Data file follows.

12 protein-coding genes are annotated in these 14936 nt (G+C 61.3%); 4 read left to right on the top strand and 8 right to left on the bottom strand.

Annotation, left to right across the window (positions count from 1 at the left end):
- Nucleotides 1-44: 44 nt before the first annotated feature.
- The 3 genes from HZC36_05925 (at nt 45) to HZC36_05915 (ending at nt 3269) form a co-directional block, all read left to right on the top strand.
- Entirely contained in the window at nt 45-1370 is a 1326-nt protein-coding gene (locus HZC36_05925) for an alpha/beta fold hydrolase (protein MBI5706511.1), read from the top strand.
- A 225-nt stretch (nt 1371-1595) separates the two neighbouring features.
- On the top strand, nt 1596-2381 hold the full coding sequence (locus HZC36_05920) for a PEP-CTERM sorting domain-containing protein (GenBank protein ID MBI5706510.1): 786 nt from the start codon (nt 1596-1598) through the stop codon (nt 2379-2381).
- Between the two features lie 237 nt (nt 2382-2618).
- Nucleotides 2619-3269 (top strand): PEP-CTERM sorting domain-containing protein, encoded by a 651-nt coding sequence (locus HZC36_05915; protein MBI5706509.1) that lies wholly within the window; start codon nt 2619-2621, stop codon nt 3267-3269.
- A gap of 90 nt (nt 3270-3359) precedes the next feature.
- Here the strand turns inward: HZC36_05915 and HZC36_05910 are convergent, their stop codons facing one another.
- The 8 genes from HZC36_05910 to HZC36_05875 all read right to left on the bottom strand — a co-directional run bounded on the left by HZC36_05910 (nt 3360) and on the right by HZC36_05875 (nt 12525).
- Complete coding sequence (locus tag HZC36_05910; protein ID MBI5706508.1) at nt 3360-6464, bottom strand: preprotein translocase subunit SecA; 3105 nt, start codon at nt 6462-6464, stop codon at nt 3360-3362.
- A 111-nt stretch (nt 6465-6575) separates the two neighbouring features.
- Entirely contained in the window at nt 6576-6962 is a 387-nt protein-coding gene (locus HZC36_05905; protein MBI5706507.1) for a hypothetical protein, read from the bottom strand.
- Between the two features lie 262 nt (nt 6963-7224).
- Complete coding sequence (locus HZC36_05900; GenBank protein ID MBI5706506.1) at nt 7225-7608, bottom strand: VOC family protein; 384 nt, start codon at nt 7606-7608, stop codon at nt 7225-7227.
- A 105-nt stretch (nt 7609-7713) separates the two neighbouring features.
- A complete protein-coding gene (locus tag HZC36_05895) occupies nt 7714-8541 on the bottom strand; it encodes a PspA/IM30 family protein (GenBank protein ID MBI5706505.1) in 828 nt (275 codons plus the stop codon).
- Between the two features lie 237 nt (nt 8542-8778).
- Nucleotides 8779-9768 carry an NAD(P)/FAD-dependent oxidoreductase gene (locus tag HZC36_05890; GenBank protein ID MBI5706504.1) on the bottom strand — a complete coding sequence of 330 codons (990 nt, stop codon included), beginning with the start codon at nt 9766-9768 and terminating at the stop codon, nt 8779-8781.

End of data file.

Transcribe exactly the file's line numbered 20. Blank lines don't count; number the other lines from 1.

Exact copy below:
- Between the two features lie 237 nt (nt 8542-8778).